Perioral dermatitis treatment

by Dr. Jean Louw on March 13, 2011

Perioral dermatitis is sometimes also called Perioral-nasal-ocular dermatitis (PONOD) or periorificial dermatitis, because the rash can also appear around the nose and eyes.

Perioral dermatitis is associated with the use of facial products. Most patients with Perioral dermatitis are using multiple different types of facial products. The use of corticosteroid containing creams over extended periods are strongly linked to the development of Perioral dermatitis. One of the most important aspects of the treatment of Perioral dermatitis is therefore the gradual elimination of all non-essential facial products.

Depending on the severity of the Perioral dermatitis the above process is started while taking an oral Tetracycline antibiotic, like Minocycline, Doxycycline or Lymecycline. Normally this antibiotic must be continued for at least 3 months (or until the rash has disappeared) and is then tapered off over a 2 month period.

Paradoxically, the early phases of the treatment of Perioral dermatitis might involve using a mild topical corticosteroid cream on the face to calm down the active redness and inflammation. The most commonly used corticosteroid cream contains Mometasone furoate. This is initially applied daily until the redness subsides and then tapered off as soon as possible.

The tapering off process of the corticosteroid cream normally occurs over a few weeks. The average patient will use the corticosteroid cream daily for about 5 days, on alternate days for about 4 days, twice a week for about 2 weeks and after that maybe once or twice a month. There is however considerable variation.

While the corticosteroid cream is tapered off the oral antibiotic is continued until the rash has been absent for at least a month. Only then is the oral antibiotic also tapered off. It is extremely important that during this treatment period all non essential facial products (yes all!) must be gradually eliminated. If this is not entirely possible then try to eliminate as many facial products as you can. Only after all facial products have been stopped and the Perioral dermatitis has been clear for at least one month, can facial products be gradually reintroduced one by one.

Perioral dermatitis is normally quite responsive to the above treatment regime and most patients will experience a marked improvement in only a few days to weeks.

{ 6 comments… read them below or add one }

Laurel April 1, 2013 at 3:11 am

Hi,
I was diagnosed w/PD a couple mo. ago, after receiving a much earlier diagnosis of rosacea w/little resolution of symptoms.
My new dermatologist prescribed the common regimen of oral antibiotic and corticosteroid cream. I saw marked improvement within a few weeks, but then experienced such negative side effects from the antibiotics(yeast infection, gastrointestinal problems) that I discontinued it. All of the facial symptoms of PD have returned and I hate it. I just feel torn because I know that more and more studies show how multiple rounds of antibiotics wreak havoc on our intestinal flora which we are now understanding facilitates a large part of our immune system. My MD said he could prescribe Diflucan as well, I’m just leery of piling on more harsh, systemic medications. What is the most gentle effective regimen for PD?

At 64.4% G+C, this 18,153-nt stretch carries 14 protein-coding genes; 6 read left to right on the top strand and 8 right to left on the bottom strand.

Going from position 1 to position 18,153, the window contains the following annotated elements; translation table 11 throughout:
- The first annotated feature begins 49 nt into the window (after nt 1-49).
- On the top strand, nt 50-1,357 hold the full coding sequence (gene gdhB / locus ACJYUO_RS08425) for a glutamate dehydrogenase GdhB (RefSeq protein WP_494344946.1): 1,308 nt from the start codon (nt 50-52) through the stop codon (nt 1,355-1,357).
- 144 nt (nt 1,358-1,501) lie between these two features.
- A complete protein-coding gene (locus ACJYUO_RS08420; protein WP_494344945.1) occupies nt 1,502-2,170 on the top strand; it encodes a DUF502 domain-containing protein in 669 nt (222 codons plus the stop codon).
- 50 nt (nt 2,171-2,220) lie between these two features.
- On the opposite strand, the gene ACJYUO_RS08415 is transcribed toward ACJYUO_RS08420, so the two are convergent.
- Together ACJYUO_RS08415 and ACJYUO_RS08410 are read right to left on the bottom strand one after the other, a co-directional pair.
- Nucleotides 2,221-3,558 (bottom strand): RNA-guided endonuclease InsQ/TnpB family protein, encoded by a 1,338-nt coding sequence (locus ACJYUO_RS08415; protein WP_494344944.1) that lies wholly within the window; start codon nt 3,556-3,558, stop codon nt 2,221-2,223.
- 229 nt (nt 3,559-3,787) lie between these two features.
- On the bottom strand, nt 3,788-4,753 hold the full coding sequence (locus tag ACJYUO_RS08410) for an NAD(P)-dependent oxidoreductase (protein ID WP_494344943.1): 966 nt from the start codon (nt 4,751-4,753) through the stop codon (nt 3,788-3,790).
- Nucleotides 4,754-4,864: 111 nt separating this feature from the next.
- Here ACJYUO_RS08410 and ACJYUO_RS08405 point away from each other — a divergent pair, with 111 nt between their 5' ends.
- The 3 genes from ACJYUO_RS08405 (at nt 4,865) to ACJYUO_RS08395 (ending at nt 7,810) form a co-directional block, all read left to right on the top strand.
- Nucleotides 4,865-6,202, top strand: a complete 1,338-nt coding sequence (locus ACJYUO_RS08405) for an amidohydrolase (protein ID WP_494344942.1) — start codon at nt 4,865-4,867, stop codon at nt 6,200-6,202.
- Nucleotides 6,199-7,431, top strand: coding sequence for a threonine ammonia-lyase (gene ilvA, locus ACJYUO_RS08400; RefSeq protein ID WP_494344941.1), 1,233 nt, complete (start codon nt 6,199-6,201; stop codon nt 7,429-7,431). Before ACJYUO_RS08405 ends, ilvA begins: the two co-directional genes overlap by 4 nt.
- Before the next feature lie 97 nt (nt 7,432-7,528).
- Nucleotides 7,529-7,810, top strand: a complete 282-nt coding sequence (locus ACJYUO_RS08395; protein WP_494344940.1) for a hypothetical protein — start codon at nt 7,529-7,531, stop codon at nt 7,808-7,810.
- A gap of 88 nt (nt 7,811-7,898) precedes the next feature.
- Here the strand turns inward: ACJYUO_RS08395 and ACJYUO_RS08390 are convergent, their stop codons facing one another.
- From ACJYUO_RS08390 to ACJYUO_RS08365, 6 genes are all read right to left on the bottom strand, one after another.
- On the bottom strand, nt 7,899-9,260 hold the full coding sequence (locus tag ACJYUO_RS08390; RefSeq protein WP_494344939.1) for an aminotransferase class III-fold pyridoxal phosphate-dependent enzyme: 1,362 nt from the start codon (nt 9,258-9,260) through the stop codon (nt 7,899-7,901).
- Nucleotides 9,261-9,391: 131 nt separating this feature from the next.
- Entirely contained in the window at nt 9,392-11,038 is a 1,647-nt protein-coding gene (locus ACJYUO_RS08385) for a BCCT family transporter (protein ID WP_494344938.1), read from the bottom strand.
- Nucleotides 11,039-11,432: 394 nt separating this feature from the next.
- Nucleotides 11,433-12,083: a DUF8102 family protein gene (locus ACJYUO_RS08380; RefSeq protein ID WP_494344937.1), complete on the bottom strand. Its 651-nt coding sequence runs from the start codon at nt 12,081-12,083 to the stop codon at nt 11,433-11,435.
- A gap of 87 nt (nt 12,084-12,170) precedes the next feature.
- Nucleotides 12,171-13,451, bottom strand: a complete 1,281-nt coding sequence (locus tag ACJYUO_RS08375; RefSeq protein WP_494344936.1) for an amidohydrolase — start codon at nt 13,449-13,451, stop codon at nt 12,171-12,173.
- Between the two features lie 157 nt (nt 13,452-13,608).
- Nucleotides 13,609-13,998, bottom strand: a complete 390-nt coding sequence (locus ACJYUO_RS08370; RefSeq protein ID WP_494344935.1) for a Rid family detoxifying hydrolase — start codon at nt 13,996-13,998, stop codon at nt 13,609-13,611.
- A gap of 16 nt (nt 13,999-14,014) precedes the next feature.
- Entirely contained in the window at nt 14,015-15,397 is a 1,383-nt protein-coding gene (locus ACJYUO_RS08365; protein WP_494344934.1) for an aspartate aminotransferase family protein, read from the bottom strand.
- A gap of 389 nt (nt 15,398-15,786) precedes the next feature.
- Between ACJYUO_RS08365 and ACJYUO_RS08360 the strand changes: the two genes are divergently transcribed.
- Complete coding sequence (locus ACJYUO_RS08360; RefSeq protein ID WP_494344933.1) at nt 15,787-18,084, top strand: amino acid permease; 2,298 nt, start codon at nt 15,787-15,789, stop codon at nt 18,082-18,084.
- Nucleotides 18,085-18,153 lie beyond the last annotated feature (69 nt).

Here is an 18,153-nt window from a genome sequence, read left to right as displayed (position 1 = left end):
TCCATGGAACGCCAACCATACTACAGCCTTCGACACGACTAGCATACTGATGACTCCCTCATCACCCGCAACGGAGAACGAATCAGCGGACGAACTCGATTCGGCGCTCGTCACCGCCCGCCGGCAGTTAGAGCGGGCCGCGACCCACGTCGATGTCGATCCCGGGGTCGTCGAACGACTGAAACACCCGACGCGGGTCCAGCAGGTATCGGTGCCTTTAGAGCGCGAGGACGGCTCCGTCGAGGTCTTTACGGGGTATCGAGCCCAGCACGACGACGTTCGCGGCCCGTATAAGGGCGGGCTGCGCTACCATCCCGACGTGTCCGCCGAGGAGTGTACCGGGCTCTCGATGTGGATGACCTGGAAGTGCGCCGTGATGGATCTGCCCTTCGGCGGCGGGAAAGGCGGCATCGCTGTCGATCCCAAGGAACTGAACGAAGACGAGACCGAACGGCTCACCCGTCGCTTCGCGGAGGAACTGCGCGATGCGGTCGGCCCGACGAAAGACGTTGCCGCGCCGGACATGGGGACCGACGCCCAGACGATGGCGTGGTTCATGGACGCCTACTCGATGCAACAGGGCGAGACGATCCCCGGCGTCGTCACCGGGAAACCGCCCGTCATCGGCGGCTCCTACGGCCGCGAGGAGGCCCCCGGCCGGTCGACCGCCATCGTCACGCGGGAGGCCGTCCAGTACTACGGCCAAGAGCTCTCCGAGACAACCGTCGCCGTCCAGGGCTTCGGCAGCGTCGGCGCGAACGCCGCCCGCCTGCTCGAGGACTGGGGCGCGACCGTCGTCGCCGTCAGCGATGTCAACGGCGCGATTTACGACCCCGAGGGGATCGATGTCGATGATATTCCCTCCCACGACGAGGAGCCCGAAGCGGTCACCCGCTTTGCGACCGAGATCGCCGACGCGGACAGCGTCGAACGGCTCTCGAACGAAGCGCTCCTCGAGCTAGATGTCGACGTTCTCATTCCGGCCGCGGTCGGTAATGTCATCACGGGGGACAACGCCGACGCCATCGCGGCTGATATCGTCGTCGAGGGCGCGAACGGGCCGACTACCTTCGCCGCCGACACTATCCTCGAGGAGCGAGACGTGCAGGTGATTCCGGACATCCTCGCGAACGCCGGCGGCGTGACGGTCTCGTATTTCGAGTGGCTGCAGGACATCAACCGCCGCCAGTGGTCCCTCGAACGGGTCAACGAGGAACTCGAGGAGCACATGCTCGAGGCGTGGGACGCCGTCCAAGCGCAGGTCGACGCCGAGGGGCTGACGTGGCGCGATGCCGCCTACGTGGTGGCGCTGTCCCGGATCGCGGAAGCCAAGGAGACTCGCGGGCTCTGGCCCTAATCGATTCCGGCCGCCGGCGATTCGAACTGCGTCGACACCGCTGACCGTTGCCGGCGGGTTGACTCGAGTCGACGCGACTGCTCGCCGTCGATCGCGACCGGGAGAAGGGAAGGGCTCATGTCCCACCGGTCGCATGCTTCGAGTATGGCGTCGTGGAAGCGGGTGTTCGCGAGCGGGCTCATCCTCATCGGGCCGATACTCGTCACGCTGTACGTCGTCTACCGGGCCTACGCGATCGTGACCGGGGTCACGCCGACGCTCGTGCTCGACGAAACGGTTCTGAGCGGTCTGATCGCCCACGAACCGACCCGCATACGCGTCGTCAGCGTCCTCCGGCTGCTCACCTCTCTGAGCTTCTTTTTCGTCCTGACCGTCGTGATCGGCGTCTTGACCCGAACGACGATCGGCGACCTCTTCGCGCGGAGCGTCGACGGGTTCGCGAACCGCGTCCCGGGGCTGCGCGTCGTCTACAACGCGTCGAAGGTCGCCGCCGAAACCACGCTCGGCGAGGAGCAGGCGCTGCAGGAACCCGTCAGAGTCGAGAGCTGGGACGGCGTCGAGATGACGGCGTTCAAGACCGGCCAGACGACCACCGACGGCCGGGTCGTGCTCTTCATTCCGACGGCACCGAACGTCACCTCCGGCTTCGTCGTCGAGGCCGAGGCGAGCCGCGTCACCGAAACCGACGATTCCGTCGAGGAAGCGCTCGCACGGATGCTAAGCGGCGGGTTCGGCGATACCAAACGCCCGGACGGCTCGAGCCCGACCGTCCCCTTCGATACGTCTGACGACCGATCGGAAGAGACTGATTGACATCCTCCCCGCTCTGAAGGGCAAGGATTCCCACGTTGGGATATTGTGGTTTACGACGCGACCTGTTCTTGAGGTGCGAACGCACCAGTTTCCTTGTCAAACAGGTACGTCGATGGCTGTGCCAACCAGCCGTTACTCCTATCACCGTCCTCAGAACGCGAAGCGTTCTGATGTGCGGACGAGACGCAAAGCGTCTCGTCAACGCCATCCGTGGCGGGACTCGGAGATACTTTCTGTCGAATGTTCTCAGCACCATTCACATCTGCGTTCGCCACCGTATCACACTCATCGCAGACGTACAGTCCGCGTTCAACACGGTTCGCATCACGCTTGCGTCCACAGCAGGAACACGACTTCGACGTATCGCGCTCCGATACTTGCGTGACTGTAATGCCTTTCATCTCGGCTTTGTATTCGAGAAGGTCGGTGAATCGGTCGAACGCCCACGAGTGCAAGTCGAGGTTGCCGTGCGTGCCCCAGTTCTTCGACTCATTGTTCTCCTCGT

Thanks,
Laurel

Reply

Dr. J. Louw August 15, 2013 at 11:49 am

Dear Laurel. Unfortunately most effective and most gentle is mutually exclusive. If you stop all facial products completely then theoretically the PD should settle eventually, but not before it gets a lot worse. It is very difficult to resolve Perioral Dermatitis without some form of short term oral antibiotic.

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Sonia November 25, 2012 at 7:10 pm

I have suffered from peri-oral dermatitis for a few years. It was quite sever at one stage but i managed to get it under control with the help of my Dermatologist with the initial use of Maxitrol cream and then Elidel cream which was tappered off slowly. I still get flare-ups from time to time, but nothing as bad as before and when it flares up around my lips and sometimes under my eyes, I use my Elidel cream. I try use it as sparingly as possible as i know that long term use of Elidel is not good.Is it ok to use Elidel once-twice a week at maximum, or is that too much for long term use (what are the long term side effects?)? If i have a flare-up should i rather apply the Elidel everyday for a few days until the flare-up has been ckeared for a few days and then gradually reduce application, or should i only use it once or twice for acute treatment just to control it so that i am only applying the cream as as little as possible?

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Dr. J. Louw November 27, 2012 at 5:01 pm

Dear Sonia. Elidel is normally used in a preventative way, but if you can control flare-ups with the intermittent use of Elidel, then do so. In other words, when you get the flare up, start applying the Elidel twice a day until the flare-up clears and then stop. Please read my articel on Elidel.

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Sonia January 3, 2013 at 7:40 pm

Thank-you for this advice. I did read your article on Elidel, thank-you. Should I try use a milder topical corticosteroid to control intermittent flare-ups rather than Elidel, as the side effects of long term use of Elidel could be cancer. Can you recommend any alternative sto Elidel or the perioral area?

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Dr. J. Louw February 14, 2013 at 6:25 am

Dear Sonia. My advice will depend on the specific diagnosis, but in general mild topical corticosteroids are more effective for flare-ups than Elidel.

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